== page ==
We will normally accept a belated notification if you provide either:
- – direct documentary evidence that the decision was made at the relevant time (for example, copies of correspondence with third parties referring to the option to tax)
- – evidence that output tax has been charged and accounted for and input tax claimed in accordance with the option and a responsible person (such as a director) provides a written declaration that the decision to opt was made at the relevant time and that all relevant facts have been given
HMRC might accept a late notification in other circumstances. This will depend on the facts of your case.
What to include in your notification
Your notification must state clearly what land or buildings you are opting to tax, and the date from which the option has an effect (see paragraph 4.3). You can use the notification form VAT1614A VAT: notification of an option to tax land and buildings.
If you’re opting to tax discrete areas of land you should send HMRC a map or plan clearly showing the opted land with your notification. If you’re opting for a building that has a postal address give it in full including the postcode.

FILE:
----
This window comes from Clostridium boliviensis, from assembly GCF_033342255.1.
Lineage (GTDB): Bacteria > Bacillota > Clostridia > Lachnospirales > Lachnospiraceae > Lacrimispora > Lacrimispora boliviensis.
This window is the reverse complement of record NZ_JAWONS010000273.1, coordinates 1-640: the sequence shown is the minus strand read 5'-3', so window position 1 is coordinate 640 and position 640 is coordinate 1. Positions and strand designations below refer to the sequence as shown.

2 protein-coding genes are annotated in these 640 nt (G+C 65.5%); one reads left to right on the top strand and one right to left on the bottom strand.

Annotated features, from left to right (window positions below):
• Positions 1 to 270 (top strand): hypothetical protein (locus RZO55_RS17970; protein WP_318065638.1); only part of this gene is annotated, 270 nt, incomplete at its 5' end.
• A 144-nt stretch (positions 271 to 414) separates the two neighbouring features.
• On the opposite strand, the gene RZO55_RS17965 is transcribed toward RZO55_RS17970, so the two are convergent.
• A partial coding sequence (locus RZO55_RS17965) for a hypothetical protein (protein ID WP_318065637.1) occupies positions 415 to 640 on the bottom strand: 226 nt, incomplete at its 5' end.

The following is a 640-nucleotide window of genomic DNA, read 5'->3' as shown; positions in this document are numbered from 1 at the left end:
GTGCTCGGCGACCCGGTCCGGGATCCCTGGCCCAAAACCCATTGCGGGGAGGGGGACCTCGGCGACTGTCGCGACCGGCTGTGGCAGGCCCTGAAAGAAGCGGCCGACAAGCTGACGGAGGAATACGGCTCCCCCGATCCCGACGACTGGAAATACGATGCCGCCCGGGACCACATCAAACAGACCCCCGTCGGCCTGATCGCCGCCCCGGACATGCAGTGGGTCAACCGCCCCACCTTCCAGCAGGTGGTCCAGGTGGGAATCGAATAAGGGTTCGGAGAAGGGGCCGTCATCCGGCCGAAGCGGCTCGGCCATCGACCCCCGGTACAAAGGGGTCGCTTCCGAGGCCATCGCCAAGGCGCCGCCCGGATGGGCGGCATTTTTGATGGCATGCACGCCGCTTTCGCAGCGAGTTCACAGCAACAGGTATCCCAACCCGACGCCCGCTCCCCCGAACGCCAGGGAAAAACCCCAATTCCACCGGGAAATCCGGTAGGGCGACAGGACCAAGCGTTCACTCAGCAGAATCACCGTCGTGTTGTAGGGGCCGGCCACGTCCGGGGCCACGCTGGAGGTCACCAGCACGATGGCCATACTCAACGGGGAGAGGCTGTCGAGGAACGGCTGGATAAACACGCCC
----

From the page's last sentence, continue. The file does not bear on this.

It would speed up our processing of your notification if you include your VAT registration number, or if your registration is pending your VAT Registration Unit reference number.
Where to send notification
If you’ve already registered for VAT you can post your notification, or email a scanned letter or form to the Option to Tax Unit.
If you’re not registered but need or wish to be registered for VAT as a result of your option to tax, submit your application to register for VAT and your notification of the option to tax to the appropriate VAT Registration Unit.
Read VAT Notice 700/1 to find out when you must register for VAT and how to do it.
Acknowledgement of notifications
The option to tax has a legal effect even if HMRC does not acknowledge receipt of your notification. You should begin charging VAT, even if you have not received an acknowledgement from HMRC.
The effective date of your option to tax
Your option to tax will have effect from the date of your decision, or any later date that you have specified, as long as you notify HMRC in writing within the relevant time limits (see paragraph 4.2).
In no circumstances can an option to tax have effect from a date before you made your decision to opt.
How can MCL Accountants help?
Contact MCL Accountants on 01702 593 029 if you have any queries on the Option to tax land and buildings or if you need any assistance with the preparation and submission of your business accounts or self-assessment tax returns to HMRC.